Quarry Moor nature reserve is a 7.5927 hectares (0.07593 km2; 0.02932 sq mi) biological Site of Special Scientific Interest (SSSI) and Geological Conservation Review site (GCR), consisting of "species-rich calcareous grassland" over a scant soil covering, plus limestone rock, scrub, and woodland on raised areas and on the perimeter of the site. It lies at the southern edge of Ripon, with an entrance on the west side of the A61 roundabout. Facilities include information boards, accessible paths, informal paths, benches, and dog toilet bins, besides a fenced-off wildflower meadow, and a children's play area in the north-east corner with a public car park.
The site was notified on 1 May 1986, being of interest for the large number of plant species supported by the calcareous grassland habitat. The notified features of the site are the Schedule 8 protected plant, thistle broomrape, and the chalky grassland. The site was designated in 2001 as a Local Nature Reserve. It is one of a number of SSSIs in the Harrogate region. The others are Bishop Monkton Ings, Brimham Rocks, Cow Myers, Farnham Mires, Hack Fall Wood, Hay-a-Park, Kirk Deighton Mar Field Fen, and Ripon Parks.
Quarry Moor is funded by Natural England, via Defra Aggregates Levy Sustainability Fund, Harrogate Borough Council, Ripon City Partnership and (until 2012) Yorkshire Forward. As of 2019 it was cared for by the Alderman T.F. Spence Committee, which consists of six Ripon City councillors, and six members of the public.
Significant site content
On the chalky grassland, alongside sheep's fescue and meadow oat-grass, grow rough hawkbit, hoary plantain, purging flax, thyme, glaucous sedge, yellow oat, quaking grass and red fescue. Among these are red bartsia, centaury, yellow-wort, bee orchid and felwort or autumn gentian.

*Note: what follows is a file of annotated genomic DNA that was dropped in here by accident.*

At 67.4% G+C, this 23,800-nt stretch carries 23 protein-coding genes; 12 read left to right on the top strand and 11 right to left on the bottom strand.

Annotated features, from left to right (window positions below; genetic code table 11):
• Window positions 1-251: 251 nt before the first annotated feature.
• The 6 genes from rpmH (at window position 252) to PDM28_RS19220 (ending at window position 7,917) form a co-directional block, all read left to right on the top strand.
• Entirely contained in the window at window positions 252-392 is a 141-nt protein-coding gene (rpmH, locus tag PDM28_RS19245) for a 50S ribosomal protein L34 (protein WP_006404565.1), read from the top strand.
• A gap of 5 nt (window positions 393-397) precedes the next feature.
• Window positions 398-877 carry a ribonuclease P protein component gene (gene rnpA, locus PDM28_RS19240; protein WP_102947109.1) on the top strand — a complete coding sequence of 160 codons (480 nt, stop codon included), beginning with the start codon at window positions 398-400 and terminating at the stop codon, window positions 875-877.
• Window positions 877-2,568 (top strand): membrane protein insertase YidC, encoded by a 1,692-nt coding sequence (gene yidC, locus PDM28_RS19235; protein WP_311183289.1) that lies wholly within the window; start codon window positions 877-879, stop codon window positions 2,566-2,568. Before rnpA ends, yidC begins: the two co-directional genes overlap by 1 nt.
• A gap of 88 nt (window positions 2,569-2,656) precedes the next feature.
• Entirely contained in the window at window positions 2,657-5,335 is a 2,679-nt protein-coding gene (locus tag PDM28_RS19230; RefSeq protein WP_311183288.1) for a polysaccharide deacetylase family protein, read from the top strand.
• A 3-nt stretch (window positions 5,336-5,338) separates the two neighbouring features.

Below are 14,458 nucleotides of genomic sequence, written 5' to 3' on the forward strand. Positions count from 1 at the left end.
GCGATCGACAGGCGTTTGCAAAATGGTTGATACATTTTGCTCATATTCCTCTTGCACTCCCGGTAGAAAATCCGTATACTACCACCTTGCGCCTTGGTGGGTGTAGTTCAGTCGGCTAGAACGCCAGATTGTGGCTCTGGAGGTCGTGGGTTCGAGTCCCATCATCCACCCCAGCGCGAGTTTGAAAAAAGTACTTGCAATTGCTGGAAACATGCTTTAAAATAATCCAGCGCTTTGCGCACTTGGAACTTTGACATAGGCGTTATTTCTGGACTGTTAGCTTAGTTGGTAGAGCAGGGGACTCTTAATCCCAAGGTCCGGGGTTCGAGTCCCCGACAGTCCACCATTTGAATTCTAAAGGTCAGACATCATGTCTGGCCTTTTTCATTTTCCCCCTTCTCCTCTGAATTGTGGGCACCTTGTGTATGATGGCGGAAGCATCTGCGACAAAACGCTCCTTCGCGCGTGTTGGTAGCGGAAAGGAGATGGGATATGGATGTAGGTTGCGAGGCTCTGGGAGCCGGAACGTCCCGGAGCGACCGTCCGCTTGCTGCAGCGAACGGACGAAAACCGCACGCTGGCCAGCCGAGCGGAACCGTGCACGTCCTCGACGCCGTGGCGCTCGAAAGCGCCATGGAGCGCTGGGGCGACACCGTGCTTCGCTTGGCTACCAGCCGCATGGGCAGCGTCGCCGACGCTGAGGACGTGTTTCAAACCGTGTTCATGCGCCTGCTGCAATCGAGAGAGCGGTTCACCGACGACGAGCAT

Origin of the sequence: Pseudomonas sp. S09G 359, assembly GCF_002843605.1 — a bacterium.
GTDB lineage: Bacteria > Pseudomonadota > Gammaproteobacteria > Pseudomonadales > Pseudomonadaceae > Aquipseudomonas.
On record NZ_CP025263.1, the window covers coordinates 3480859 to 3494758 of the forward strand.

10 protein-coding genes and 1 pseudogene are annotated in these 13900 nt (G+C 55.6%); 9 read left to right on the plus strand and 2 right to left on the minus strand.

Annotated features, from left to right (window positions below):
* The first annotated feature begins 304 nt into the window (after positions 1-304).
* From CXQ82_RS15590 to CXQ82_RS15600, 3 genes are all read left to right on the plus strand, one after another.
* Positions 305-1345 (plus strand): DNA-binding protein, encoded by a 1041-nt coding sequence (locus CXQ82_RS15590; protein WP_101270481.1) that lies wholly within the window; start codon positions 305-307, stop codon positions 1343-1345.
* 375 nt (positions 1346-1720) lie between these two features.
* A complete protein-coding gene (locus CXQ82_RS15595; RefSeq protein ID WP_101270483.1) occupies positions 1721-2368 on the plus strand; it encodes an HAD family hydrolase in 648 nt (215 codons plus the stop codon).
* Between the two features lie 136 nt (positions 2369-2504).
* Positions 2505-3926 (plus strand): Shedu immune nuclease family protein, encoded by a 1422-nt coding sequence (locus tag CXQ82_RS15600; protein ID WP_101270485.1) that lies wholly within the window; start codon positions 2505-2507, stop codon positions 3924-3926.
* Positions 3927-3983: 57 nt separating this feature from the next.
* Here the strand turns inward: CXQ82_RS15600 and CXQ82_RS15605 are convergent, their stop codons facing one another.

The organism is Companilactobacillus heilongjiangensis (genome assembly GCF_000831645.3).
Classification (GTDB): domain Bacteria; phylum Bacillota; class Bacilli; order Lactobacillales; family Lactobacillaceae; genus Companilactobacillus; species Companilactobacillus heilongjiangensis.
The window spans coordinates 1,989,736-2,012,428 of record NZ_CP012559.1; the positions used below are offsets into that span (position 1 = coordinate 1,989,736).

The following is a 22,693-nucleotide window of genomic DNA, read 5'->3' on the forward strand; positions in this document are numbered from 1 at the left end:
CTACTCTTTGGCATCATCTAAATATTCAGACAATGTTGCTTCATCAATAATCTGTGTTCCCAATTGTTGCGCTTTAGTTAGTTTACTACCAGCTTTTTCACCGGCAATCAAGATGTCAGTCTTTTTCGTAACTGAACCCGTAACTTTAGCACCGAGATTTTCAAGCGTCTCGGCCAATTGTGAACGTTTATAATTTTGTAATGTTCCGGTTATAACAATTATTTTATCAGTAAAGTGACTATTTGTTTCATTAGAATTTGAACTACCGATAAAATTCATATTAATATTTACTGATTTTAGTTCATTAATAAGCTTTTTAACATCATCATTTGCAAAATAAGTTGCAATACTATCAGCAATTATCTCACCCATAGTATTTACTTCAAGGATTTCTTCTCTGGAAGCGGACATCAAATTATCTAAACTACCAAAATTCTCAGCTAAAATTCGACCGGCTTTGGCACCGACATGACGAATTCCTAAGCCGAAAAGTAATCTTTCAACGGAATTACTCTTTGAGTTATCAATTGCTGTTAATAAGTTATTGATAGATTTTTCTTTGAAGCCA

On other grassland here, the pH is more neutral, and the vegetation can grow more strongly. For example, there are various herbs: common spotted-orchid, great burnet, restharrow, marjoram, cowslip, hay rattle, greater burnet-saxifrage, basil, cross-wort, ox-eye daisy, knapweed, self-heal, lady's bedstraw, bird's-foot trefoil and primrose, all growing alongside slender false-broom and false-oat grass.
Under the sycamore, wych elm, yew and ash in the wooded areas, goldilocks and sanicle can sometimes be found. More common there, are: dog's mercury, hairy St John's-wort, slender false-broom again, and wood avens.
Quarry Moor's scrub provides a breeding site for whitethroat and willow warbler, summer visitors from Africa. The site also supports the resident treecreeper, wren and blackcap population. There is a bird feeding station and a bird hide in the south-east corner of the site. Insects breeding onsite include the brimstone butterfly, and the six-spot burnet moth, whose food plant is bird's-foot trefoil. Mammal sightings at Quarry Moor have included deer, vole, weasel and fox.
The major aspect of the site for the SSSI is the limestone grassland, because it can support "a rich variety of plants and animals, including a number of rare plant species." Maintenance of this section is needed to prevent the growth of rank grass and scrub, which would eventually dominate the area and affect the site's biodiversity. Light winter grazing is recommended, to prevent the dominance of scrub, and to achieve a "diverse mosaic of tall and short vegetation" in order to support biodiversity. Thus traditional hay cutting is carried out, and the grassland is grazed by ponies, cattle and native sheep such as Hebrideans. Fertiliser is not recommended because limestone grasslands support species which are adapted to low-nutrient habitats.
Quarry Moor Facts for Kids. Kiddle Encyclopedia.